The floor of my office is a literal mine field.
One wrong step could mean death… to a future flower.
There are thousands of little color bombs stacked in piles everywhere. An arsenal, waiting to be deployed.
If I don’t get digging soon, one of us (either the dog or I) is going to accidentally smoosh something and last thing I want to do is prematurely pre-empt this powder-keg of potential.
Ok, I’ll stop with the munitions metaphors…
But seriously, the last time I planted this many bulbs was back in my commercial property landscape management days. My building manager clients religiously requested precisely two installations of spring blooms to be installed in front of their fancy office buildings. The first, just in time for Easter, and the second, exactly 3 weeks later as a follow-up.
And then they wanted them all gone – to make way for the pansies.
The thing is, bulbs don’t really work how most property managers think they do. Making all those blooms ready just in time for ‘Spring Install #1’ and then again for ‘Spring Install #2’ requires some serious feats of horticulture.
Those bulbs were all ‘forced’ (meaning that they were planted in pots with some dirt, and chilled in large refrigerated warehouses so that their whole lifecycle could be precisely controlled for my precisely timed plantings). They go into the ground in pots, and they come out in those same pots, the hole is re-filled with another pot, and a few weeks later those come out too. And then pansies.
The whole process is expensive and kind of insane. Insane, because on the industrial levels that we were doing it, it requires huge amounts of resources to maintain OCD levels of control over something that mother nature will do cheaper, faster and better. No joke – working with Mother Nature will allow you to achieve that supposedly impossible trifecta – if you just make a plan to work with her rather than trying to supersede her.
So how do you escape the insanity and get cheaper, easier and better blooms?
First – realize this – forced bulbs that are in bloom in the spring come in in about 5 flavors…. big yellow and little yellow daffodils, red and yellow tulips and maybe a pink tulip (if you’re lucky). They are good in a pinch; if you need a last minute gift, or a quick hit of holiday cheer these are perfect options. But isn’t the most exciting market and it relies on you not thinking ahead and not realizing that you can do so much better for less if you start in the fall.
**Also – you should know – If you see potted bulbs in bloom in a store in the spring, they are forced and they will cost you at least 10 times more than what you would pay in fall. The trade off is this – last minute vs think ahead; or DIY and vast selection at a cheaper price vs done for you, no selection and expensive. There is a place for both, but I know many of you will prefer to former to the later.
Why the expense?
Because you are paying for all sorts of crazy things – like cooler fuel to put them into the cold cycle dormancy they require, the labor of the people to move them in and out of freezers, plastic pots and dirt, and the expense of assembling all that and moving it around so you can buy it at a store. Madness!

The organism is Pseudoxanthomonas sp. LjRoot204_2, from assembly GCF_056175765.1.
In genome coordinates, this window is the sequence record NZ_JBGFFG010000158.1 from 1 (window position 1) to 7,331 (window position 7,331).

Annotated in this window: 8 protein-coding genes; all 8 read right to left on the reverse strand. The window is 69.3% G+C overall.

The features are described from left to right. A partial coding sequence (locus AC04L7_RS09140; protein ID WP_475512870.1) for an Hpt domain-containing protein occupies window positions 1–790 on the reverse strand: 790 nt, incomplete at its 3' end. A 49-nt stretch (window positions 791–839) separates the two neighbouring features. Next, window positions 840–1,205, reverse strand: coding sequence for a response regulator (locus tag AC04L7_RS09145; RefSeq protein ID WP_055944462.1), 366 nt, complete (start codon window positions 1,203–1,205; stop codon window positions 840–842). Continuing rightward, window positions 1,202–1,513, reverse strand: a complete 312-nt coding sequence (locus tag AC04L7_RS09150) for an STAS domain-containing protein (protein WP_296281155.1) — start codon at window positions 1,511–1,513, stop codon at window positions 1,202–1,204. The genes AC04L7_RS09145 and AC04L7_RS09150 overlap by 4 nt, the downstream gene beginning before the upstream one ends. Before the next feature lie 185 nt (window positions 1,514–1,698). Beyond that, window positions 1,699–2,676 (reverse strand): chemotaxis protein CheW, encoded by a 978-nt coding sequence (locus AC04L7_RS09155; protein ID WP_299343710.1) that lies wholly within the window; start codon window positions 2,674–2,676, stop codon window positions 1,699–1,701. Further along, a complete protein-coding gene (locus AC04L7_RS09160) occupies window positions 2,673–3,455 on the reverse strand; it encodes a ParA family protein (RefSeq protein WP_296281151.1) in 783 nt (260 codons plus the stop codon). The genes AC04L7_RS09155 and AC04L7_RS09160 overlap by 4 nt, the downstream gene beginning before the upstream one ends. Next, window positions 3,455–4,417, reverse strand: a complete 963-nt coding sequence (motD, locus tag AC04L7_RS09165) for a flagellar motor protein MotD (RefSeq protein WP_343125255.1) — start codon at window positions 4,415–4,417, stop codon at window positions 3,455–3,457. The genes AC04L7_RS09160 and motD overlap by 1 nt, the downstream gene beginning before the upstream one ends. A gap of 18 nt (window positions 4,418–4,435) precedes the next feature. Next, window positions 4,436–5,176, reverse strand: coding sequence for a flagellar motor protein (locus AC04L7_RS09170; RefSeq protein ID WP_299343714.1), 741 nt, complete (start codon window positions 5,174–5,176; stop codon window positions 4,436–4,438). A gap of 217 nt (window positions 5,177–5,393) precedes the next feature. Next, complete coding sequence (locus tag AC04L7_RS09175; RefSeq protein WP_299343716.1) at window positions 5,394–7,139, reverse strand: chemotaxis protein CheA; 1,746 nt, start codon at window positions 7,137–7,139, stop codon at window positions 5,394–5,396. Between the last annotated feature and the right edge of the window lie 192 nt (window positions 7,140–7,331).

I’d like to invite you to, instead, dip a toe into into the vast world of fall planted bulbs (aka spring color bombs). When you arrive in this magical corner of horticulture land, you might feel a little like Charlie sliding into the Wonka Factory and you will quickly find that there is much more to candyland than just M&M’s.
As a first timer, there is a good chance you’ll get a little overwhelmed by the vast choice of blooms and bulbs and find it hard to narrow down a selection that will create something amazing.
So, as I am creating my own spring cutting garden this year, I have written down some tips to help you choose your own bulbs. The goal here is help you to grow the best materials to make beautiful spring floral arrangements for your home while also creating a pretty display in your garden.
The first thing you need to know – the bulbs have to be planted in the fall.
This is definitely a delayed reaction sort of thing. But good things come to those who wait, right? (actually I find that to be a particularly dumb cliche – it’s more like good thing come to those who think and plan ahead – smart gardeners think ahead, and waiting for waitings sake is pretty harebrained).
But speaking of harebrained… Am I the only one who can’t keep track (in her head) of what plants she’s planted? Especially if you bury them, and then have to wait 6 months before you get a reminder that they are even there?
The bulbs need to get in the ground before it freezes where you live.
This is really a practical matter – it isn’t that you’ve missed out on anything if the first frost happens before you get them dug in – it is just that the ground can get a little hard if you wait to long – you can’t work with if it is frozen.
The bulbs just need a cold cycle of at least a few weeks to trigger them into a bloom cycle – so if you don’t live in a place where mother nature takes care of the refrigeration – then you will have to take matters into your own hands – (that’s right, pop ’em in the fridge right next to the OJ. Pull them out when you next clean out the veggie bin – then you should be good to go).
My goal as I started to plan my own spring cutting garden was to choose bulbs that will give me a dreamy spring flurry of blooms that will make for the most amazing flower arrangements as well as a garden full of flowers with all sorts of interest and nuanced details.
There are 4 things I consider most important when planning a bulb focussed cutting garden – Length, Longevity, Color and Culture.
(TBH – these 4 considerations are pretty universal cutting garden considerations, not just for bulbs).
Bulb Stem Length
If you plan to cut the flowers from your garden, you’re going to want to know that they will grow with stems long enough to allow you to make a nice floral arrangement.
While it is certainly possible to make short and tiny arrangements from bulbs like grape hyacinths, crocus, chionodoxa, squill, or lily of the valley, these short stemmed plants are going to be very limiting and harder to use.
For more floral appropriate options, stick with varieties that have stems that are at least 10 inches in length. You can always cut things down in size, but you can’t make them longer.